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Tuesday, September 1

Operation Bravo: Part 2 – Clifford Potter's Home

Androzy led them to Potter's home next. Clifford Potter lived on the extremities of Hellbend near to what was commonly referred to as the “bluff” – a small rise in the land to the northwest of town; approximately a mile from Hellbend. He was the only resident of the area for nearly a quarter of a mile in any direction.

"Potter bought the house in Hellbend in late 1993 at a fire sale price and has lived in the town ever since," said Androzy, all business. Jim-Bean's constant stroking had pumped the deputy up considerably. "He had no friends to speak of, but was known to help out others as needed. He drank, but not overly so, and seemed content with maintaining his house and hiking around the ruined areas of Hellbend recovering pieces of valuable scrap metal to sell in nearby Independence or Beatty Junction."

"When did he start poking around the Hunt Electrodynamics plant?"

"Late 2003," said Androzy, walking to Potter's home. "He began digging up large portions of brass, bronze and copper piping from the site to make some extra money. He was often seen driving off to the ruins of the plant in his old Ford truck with an acetylene torch and other gear in the back. Word around town is that Potter thought the ruins of the plant were a proverbial gold mine."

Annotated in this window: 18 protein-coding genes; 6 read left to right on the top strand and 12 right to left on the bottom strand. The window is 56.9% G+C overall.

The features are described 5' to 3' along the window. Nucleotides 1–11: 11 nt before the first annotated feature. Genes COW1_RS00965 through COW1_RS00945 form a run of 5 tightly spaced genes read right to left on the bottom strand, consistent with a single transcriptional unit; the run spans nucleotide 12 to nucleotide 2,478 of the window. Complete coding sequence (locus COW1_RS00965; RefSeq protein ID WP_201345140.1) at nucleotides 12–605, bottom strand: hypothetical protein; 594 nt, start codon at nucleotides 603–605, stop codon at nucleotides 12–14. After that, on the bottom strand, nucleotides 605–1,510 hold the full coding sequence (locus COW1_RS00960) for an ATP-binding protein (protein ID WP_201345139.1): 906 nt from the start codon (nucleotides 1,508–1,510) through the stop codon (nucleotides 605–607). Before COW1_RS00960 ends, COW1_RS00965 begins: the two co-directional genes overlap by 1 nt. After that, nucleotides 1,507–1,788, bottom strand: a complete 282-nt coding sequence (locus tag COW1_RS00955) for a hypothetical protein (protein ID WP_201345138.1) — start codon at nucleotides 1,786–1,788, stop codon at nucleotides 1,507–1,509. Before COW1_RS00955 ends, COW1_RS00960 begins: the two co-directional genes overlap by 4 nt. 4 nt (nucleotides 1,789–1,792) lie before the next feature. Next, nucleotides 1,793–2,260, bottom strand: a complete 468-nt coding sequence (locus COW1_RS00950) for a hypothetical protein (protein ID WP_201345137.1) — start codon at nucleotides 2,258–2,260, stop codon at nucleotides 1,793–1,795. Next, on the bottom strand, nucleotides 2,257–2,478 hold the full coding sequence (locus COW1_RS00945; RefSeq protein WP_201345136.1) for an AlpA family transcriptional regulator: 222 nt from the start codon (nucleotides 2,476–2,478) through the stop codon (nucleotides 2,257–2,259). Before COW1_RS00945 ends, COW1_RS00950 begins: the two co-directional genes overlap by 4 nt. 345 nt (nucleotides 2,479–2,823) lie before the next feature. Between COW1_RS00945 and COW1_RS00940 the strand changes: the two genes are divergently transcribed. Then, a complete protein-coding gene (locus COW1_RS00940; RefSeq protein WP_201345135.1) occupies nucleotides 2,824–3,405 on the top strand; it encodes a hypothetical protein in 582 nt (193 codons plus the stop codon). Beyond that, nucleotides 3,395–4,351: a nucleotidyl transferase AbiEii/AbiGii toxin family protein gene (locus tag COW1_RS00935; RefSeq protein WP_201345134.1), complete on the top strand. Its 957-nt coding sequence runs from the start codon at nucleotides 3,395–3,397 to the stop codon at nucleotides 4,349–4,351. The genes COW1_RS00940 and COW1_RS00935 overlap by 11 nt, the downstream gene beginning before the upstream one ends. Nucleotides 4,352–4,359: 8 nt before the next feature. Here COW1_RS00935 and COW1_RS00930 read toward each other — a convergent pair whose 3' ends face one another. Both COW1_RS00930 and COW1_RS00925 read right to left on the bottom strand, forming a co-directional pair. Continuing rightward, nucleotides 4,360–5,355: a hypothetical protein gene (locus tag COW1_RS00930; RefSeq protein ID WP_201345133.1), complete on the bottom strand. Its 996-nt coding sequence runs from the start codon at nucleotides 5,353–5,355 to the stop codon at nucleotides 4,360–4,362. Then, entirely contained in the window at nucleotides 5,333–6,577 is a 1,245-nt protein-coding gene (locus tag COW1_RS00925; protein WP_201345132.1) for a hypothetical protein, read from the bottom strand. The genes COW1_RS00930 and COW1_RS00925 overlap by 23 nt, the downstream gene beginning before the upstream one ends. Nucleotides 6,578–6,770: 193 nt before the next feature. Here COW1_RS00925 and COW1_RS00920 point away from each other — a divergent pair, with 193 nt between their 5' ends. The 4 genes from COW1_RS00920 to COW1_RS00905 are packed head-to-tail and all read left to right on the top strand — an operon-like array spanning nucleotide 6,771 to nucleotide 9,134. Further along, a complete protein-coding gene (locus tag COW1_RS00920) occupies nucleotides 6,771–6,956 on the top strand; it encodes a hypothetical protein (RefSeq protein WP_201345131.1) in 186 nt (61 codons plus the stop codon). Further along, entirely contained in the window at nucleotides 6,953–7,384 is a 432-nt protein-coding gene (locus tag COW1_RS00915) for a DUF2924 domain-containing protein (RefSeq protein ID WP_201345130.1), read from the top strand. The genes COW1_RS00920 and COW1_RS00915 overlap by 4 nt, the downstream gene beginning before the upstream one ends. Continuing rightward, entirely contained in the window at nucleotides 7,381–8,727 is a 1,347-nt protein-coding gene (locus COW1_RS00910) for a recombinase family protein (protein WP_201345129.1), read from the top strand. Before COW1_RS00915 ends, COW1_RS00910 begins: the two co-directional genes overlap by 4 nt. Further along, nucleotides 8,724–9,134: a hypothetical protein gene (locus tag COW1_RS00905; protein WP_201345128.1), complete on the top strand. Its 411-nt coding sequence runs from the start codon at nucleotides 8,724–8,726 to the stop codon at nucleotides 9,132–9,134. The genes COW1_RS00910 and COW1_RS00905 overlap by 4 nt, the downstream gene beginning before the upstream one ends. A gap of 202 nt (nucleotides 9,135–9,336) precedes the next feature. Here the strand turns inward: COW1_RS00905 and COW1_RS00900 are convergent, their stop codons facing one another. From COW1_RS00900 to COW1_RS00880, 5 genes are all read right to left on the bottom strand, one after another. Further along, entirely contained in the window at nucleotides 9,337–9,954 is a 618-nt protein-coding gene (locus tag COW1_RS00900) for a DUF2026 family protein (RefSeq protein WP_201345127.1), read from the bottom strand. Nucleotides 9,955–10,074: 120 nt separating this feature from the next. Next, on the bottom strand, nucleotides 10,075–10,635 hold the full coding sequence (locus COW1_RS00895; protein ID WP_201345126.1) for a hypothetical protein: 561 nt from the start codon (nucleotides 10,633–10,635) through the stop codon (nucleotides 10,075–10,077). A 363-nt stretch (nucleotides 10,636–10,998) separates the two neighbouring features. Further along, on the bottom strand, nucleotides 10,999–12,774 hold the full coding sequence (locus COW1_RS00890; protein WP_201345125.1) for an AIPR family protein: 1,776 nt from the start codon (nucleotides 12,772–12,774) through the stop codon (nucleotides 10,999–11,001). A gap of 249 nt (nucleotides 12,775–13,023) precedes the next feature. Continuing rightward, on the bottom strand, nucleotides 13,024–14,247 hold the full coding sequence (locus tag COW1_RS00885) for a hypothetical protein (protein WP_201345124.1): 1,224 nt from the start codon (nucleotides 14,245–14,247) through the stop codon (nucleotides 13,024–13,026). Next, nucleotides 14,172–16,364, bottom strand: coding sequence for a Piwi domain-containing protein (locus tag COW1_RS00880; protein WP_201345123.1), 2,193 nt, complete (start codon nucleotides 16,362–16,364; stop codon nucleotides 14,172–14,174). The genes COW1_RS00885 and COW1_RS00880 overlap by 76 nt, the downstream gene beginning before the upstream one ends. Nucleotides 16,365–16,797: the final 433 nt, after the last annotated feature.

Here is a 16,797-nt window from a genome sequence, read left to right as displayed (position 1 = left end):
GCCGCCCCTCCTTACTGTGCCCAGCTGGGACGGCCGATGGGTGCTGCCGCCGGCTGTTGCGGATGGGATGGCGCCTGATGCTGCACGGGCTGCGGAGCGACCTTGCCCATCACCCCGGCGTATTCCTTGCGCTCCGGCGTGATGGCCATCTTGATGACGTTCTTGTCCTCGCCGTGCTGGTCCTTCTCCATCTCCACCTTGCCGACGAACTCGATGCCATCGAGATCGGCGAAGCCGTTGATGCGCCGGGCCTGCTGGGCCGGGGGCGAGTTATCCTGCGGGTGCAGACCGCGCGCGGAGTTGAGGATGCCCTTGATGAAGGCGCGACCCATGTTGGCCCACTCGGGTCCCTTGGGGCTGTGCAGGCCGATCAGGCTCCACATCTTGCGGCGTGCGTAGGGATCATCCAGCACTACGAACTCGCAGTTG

"Mind if we look inside?" asked Jim-Bean.

"Oh sure, sure." Androzy took down the tacked notice declaring the house a crime scene and warned trespassers not to enter. That and a flimsy lock was all that kept the curious out. Androzy fumbled for a key and unlocked the door.

Potter's small dwelling was a one-story, gable-roofed house painted a sickly, lime green. It had a hand-dug root cellar separated from the main building that dropped approximately twelve feet into the ground, and a small four-foot tall attic.

Potter’s kitchen seemed to be the hub of his life. The rest of the house was military clean—sparse almost— while only the kitchen seemed “lived in”. A sign over the stove read “You don’t have to be crazy to live here, but it helps”. On the table lay gloves, two books, a notepad, a map, a boom-box and a series of tapes.

Hammer snapped on his plastic gloves. "Don't touch anything."

"Sure," said Jim-Bean, ignoring him. [MORE]

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posted by Michael Tresca at 6:40 AM


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